Millennials are more likely to switch lenders

Of consumers who had switched credit providers in the 12 months to June 2019, the biggest group were the millennials (43 per cent). From this age bracket, 49% switched only one service – credit cards were the most commonly changed, followed by home loans.

Millennials prefer building societies and credit unions

For switchers of home loans and personal loans, 18 to 34-year-olds prefer to use a building society or credit union. These banking institutions were the top choice for 42 per cent of millennial home loans and 41 per cent of personal loans. For switchers of auto loans, the preference for this age group was smaller banks.

Millennials want to do business with trustworthy brands

Brand reputation is a driver, across all product types, for millennials to change credit providers. For 38 per cent of personal loans and 32 per cent of home loan switchers, ‘no longer trusting the brand’ was the reason for moving away from their provider. Interestingly, loyalty reward programs are the primary loan feature that caused this age group to switch credit cards.

Millennials like quick and easy services

Online services are rated an important lender feature by 39 per cent of millennials. The national average is 30 per cent, so millennials give this a higher rating than any other age group. Quick approvals are considered especially important for auto loans, with 52 per cent of 18 to 34-year-olds switching lenders for this reason. Across all loan products, the two most important lender features were interest rates and loan fees, but at a slightly lower proportion than the national average.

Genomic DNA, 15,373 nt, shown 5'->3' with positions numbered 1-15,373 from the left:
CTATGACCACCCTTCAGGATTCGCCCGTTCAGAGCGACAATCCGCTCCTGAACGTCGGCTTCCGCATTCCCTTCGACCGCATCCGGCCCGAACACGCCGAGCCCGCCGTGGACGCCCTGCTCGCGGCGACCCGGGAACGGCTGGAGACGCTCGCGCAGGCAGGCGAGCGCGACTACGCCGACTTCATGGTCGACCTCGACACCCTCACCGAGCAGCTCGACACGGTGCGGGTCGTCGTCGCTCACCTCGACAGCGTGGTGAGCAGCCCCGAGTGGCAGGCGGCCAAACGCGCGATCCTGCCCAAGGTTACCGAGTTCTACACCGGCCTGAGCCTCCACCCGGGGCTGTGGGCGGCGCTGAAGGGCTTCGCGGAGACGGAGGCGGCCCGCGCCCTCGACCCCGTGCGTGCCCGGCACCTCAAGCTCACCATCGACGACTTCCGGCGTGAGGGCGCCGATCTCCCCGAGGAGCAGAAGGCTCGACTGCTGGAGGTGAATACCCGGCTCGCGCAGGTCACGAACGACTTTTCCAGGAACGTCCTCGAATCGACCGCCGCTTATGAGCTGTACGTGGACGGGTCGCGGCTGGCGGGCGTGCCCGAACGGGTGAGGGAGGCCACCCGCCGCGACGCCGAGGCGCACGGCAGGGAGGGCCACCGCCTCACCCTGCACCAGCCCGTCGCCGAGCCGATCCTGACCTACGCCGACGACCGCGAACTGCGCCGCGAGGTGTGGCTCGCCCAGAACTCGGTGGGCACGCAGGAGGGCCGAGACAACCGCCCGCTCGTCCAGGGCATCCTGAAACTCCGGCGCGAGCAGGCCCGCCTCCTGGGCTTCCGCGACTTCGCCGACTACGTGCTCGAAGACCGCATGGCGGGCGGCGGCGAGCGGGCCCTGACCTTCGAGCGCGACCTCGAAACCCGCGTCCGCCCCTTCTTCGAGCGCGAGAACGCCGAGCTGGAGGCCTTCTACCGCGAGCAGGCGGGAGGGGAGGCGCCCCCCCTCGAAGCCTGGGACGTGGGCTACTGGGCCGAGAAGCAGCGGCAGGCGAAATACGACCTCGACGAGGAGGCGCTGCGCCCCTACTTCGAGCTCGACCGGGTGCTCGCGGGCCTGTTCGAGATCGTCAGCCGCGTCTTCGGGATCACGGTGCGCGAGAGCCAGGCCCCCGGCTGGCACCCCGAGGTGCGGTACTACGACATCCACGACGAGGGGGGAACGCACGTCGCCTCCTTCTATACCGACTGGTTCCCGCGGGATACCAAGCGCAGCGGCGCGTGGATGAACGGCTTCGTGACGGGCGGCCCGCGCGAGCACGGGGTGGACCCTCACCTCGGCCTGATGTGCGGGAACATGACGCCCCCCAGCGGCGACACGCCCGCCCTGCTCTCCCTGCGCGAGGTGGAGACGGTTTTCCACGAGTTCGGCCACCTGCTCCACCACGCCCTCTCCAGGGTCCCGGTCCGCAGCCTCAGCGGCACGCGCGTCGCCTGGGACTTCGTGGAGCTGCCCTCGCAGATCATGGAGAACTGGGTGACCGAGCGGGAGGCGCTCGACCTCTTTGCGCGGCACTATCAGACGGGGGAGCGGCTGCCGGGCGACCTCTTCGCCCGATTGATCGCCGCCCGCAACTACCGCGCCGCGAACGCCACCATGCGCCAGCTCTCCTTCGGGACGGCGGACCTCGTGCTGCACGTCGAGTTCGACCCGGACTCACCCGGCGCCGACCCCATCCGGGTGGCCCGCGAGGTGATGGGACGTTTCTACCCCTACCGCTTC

Interested in more of the above, but this time tailored to your current and potential customer base? Contact Equifax Marketing Services to find out how you can use data and analytics to help navigate the complexities of appealing to millennial consumers.

 

iEquifax information is drawn from exclusive Equifax demand trends, generated for the purpose of conducting research in relation to credit (using aggregated results), January 2016 – April 2019.

Projections based on data up to and including June 2019. Forward-looking statements reflect, among other things, Equifax’s current views with respect to future events, future economic performance and projections of various financial items. Readers are cautioned not to unduly rely on these forward-looking statements. Past performance cannot be relied on as a guide to future performance. Except as required by applicable regulations or by law, Equifax does not undertake any obligation to publicly update or review any forward-looking statements, whether as a result of new information or future events.
iiReachTEL poll commissioned by Equifax was undertaken in May 2019. ReachTEL conducted a survey of 4,922 respondents nationally. The survey was conducted during the week of Monday 27 May to Friday 31 May 2019. Credit intentions were polled in relation to June to August 2019.